The 5th stage on the yoga path is pratyahara. It consists in being able to suppress external sensory impressions. We have to know the things that are truly our soul world and leave aside everything that has come to us from outside. Most of the things people think have come to them from outside. When someone is able to give himself up consciously to his inner thoughts and make himself blind and deaf to the world around him, though he is inwardly awake; if he is able to have a thought without reflecting on external things, his sleep will be filled with dreams and he'll be practising pratyahara.

At the 6th stage one needs not only to blot out completely anything the eyes see and the ears hear but also suppress inner ideas rising from the soul itself. Having removed everything from the soul that has come to it from life, one then holds one idea, which the guru has given, in one's inner soul. These may be ideas like those given in the first four rules in Light on the Path. The best soul contents are those a special teacher is able to give us.

Such a soul content is allowed to act for some time before one lets go of it, without losing conscious awareness. One then has the function of the life in mind and spirit, without the thinking content. When this 7th stage has been reached the world of the spirit enters into us. This condition is called samadhi.

The path of Christian gnosis is also in seven stages. This method is designed for a somewhat less subtle body and above all for the world of sentience and feeling. The Christian teacher has to guide the pupil's world of sentience and feeling. The seven stages of Christian initiation are 1) the washing of the feet, 2) the scourging, 3) the crown of thorns, 4) the crucifixion, 5) the mystic death on the cross, 6) the entombment, 7) the ascension to heaven.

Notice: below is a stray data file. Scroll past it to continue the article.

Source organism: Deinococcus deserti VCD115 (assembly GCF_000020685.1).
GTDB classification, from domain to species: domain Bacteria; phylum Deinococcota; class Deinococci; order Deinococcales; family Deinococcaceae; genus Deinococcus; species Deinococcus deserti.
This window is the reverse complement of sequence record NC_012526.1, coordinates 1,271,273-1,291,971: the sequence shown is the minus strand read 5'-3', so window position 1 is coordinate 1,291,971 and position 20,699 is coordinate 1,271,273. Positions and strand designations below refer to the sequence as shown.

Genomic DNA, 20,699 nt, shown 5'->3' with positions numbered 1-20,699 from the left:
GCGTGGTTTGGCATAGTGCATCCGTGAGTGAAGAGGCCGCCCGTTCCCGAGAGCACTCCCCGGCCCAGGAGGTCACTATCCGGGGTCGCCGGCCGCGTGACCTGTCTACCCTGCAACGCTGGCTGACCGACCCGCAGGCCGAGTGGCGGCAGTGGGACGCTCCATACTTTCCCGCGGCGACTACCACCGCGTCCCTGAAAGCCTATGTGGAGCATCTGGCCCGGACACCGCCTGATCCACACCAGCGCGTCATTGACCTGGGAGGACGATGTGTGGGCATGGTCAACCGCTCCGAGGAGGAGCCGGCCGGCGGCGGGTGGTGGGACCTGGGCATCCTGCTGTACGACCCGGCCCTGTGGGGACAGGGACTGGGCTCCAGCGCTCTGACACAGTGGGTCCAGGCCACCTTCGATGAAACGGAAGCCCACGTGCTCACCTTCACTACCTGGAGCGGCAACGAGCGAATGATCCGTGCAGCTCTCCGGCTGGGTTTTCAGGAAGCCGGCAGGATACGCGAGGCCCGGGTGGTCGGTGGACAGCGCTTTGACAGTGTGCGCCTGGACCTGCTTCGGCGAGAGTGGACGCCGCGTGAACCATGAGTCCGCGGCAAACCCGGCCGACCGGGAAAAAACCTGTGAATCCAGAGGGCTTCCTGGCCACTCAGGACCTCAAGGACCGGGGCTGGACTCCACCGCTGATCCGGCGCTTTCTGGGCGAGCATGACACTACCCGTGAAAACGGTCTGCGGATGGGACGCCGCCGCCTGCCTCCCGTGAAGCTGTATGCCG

It is best to consider these 7 stages by describing the way the teacher works with the pupil. The teacher will say, for instance: ‘Look at the plant. It roots and grows in the world of minerals. Addressing itself to the mineral world it would have to say: “It is to you that I owe my existence, and I am only able to live because of you. Thank you!”’ In the same way the animal should say to the plant world: ‘I owe my existence to you and am only able to live thanks to you.’ Looking at the natural world around him and at the human beings who are at a lower level, a similar feeling should live in his soul. It is never possible to develop and reach a higher level unless there are also lower levels. Because of this, people who are socially at a higher level must also go down to those who are below them and give thanks to them. Christ Jesus suggested this when at the washing of the feet he bent down to his disciples and washed their feet. Someone who is at the first stage of Christian initiation must fill his heart and mind with such a feeling of gratitude to all that is below him. Two symptoms will indicate what he has achieved. He will have an astral vision where he sees himself in the washing of the feet situation. This happens to everyone who goes through this in the right way. Secondly he will have a feeling as if water were washing around his feet.

At the 2nd stage the pupil must learn to bear all the pain and suffering that life brings and which is always present all around him. He must stand up straight, even when he has to suffer the greatest pain. The symptoms will be an astral vision where he sees himself being scourged and he will feel something like needle pricks in different places on his body.